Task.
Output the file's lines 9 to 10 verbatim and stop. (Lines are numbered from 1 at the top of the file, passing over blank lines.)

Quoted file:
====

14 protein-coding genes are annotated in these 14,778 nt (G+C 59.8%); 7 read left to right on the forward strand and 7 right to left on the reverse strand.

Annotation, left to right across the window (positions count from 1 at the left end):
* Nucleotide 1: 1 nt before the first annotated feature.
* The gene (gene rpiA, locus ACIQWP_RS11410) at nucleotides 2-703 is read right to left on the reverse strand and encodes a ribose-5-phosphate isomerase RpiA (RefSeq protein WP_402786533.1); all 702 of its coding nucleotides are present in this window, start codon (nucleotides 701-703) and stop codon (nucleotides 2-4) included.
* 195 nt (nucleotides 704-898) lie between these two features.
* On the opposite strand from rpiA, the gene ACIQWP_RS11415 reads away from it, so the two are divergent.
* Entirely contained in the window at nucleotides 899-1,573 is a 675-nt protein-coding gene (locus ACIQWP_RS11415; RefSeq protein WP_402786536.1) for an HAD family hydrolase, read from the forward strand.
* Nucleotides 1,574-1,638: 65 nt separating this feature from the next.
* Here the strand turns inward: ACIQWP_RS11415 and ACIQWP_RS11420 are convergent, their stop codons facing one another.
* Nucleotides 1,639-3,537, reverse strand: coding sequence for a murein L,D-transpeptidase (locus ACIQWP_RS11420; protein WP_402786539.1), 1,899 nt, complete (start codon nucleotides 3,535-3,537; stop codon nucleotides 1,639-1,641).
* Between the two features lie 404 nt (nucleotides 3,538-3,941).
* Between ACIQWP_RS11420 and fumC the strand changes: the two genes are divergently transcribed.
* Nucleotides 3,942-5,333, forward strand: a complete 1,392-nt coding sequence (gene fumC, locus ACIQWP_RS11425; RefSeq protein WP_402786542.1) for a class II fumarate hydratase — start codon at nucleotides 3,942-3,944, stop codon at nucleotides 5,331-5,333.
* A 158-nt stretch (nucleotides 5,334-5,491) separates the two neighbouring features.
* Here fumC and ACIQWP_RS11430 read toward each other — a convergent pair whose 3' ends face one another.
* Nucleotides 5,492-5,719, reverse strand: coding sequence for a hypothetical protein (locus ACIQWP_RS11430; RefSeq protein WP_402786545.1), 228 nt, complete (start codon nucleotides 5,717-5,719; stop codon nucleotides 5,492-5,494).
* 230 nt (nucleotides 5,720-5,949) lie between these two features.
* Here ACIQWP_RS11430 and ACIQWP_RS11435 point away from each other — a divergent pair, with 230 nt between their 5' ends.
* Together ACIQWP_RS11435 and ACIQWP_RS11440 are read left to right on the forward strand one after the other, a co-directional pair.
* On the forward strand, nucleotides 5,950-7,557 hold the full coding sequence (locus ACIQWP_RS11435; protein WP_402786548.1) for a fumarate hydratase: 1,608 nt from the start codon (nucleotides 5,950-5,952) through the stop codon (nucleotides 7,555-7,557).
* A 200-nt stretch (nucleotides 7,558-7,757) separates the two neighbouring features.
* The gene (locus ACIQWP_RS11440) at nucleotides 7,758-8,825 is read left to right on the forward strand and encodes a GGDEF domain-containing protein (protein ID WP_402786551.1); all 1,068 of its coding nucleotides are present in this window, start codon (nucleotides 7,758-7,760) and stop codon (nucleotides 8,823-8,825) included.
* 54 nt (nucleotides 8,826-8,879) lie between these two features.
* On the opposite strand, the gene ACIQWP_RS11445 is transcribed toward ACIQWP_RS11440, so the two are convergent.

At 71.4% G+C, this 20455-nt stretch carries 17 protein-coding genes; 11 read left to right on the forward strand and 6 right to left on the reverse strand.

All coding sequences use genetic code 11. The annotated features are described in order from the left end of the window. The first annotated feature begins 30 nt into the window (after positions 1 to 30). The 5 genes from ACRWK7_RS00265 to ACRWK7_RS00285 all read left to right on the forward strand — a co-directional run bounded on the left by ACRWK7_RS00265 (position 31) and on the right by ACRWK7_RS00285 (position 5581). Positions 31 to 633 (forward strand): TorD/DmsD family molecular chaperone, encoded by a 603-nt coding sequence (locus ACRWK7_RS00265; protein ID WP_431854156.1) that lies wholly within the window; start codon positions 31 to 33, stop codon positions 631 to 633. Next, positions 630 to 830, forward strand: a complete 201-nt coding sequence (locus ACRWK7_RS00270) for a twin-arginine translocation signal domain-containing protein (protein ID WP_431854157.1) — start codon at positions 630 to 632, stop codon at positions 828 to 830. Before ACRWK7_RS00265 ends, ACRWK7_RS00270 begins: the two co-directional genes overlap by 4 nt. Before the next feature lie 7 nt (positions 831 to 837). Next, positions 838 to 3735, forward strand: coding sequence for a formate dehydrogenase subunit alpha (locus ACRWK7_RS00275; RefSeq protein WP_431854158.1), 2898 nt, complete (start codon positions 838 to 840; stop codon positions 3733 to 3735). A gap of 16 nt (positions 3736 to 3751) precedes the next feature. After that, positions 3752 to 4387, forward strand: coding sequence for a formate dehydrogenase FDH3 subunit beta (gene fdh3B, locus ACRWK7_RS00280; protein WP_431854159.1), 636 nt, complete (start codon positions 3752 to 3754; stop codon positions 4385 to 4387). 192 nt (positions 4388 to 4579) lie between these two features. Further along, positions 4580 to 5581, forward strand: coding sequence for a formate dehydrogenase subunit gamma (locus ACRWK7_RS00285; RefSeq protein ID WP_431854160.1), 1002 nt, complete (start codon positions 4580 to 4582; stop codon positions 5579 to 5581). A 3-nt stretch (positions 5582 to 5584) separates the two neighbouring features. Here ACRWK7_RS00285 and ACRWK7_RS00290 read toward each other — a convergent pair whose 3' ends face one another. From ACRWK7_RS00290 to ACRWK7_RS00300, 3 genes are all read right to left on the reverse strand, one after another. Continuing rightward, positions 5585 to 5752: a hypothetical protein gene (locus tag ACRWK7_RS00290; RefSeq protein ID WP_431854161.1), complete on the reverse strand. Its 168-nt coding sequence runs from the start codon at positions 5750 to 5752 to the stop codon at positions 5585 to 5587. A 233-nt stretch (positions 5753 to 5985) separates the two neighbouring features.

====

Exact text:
* Here the strand turns inward: ACIQWP_RS11415 and ACIQWP_RS11420 are convergent, their stop codons facing one another.
* Nucleotides 1,639-3,537, reverse strand: coding sequence for a murein L,D-transpeptidase (locus ACIQWP_RS11420; protein WP_402786539.1), 1,899 nt, complete (start codon nucleotides 3,535-3,537; stop codon nucleotides 1,639-1,641).